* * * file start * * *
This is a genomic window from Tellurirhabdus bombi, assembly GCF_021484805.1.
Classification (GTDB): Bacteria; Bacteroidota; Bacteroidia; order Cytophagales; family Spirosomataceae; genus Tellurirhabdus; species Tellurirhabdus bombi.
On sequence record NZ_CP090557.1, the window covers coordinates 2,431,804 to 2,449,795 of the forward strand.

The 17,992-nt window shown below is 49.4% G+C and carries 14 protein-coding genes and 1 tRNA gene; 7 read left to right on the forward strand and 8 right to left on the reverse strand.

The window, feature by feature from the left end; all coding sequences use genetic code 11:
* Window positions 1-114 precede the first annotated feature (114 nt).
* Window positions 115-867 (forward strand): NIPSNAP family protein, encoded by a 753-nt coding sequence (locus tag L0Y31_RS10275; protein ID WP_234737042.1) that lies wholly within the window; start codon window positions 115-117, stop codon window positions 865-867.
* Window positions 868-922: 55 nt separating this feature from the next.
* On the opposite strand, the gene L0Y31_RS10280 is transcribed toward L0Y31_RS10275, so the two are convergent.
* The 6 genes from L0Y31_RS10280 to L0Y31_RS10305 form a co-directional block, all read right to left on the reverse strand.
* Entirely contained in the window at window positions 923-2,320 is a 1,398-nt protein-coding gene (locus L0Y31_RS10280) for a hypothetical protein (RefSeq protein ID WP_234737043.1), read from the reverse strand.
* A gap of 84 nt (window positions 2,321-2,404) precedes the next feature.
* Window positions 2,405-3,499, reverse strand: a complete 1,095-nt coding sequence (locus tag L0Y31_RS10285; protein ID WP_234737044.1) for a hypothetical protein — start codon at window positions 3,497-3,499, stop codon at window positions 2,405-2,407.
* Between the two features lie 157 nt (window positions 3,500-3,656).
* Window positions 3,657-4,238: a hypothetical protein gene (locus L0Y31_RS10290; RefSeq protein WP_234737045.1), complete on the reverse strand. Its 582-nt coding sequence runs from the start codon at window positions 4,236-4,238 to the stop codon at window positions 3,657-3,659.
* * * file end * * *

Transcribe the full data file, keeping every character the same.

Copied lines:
This is a genomic window from Tellurirhabdus bombi, assembly GCF_021484805.1.
Classification (GTDB): Bacteria; Bacteroidota; Bacteroidia; order Cytophagales; family Spirosomataceae; genus Tellurirhabdus; species Tellurirhabdus bombi.
On sequence record NZ_CP090557.1, the window covers coordinates 2,431,804 to 2,449,795 of the forward strand.

The 17,992-nt window shown below is 49.4% G+C and carries 14 protein-coding genes and 1 tRNA gene; 7 read left to right on the forward strand and 8 right to left on the reverse strand.

The window, feature by feature from the left end; all coding sequences use genetic code 11:
* Window positions 1-114 precede the first annotated feature (114 nt).
* Window positions 115-867 (forward strand): NIPSNAP family protein, encoded by a 753-nt coding sequence (locus tag L0Y31_RS10275; protein ID WP_234737042.1) that lies wholly within the window; start codon window positions 115-117, stop codon window positions 865-867.
* Window positions 868-922: 55 nt separating this feature from the next.
* On the opposite strand, the gene L0Y31_RS10280 is transcribed toward L0Y31_RS10275, so the two are convergent.
* The 6 genes from L0Y31_RS10280 to L0Y31_RS10305 form a co-directional block, all read right to left on the reverse strand.
* Entirely contained in the window at window positions 923-2,320 is a 1,398-nt protein-coding gene (locus L0Y31_RS10280) for a hypothetical protein (RefSeq protein ID WP_234737043.1), read from the reverse strand.
* A gap of 84 nt (window positions 2,321-2,404) precedes the next feature.
* Window positions 2,405-3,499, reverse strand: a complete 1,095-nt coding sequence (locus tag L0Y31_RS10285; protein ID WP_234737044.1) for a hypothetical protein — start codon at window positions 3,497-3,499, stop codon at window positions 2,405-2,407.
* Between the two features lie 157 nt (window positions 3,500-3,656).
* Window positions 3,657-4,238: a hypothetical protein gene (locus L0Y31_RS10290; RefSeq protein WP_234737045.1), complete on the reverse strand. Its 582-nt coding sequence runs from the start codon at window positions 4,236-4,238 to the stop codon at window positions 3,657-3,659.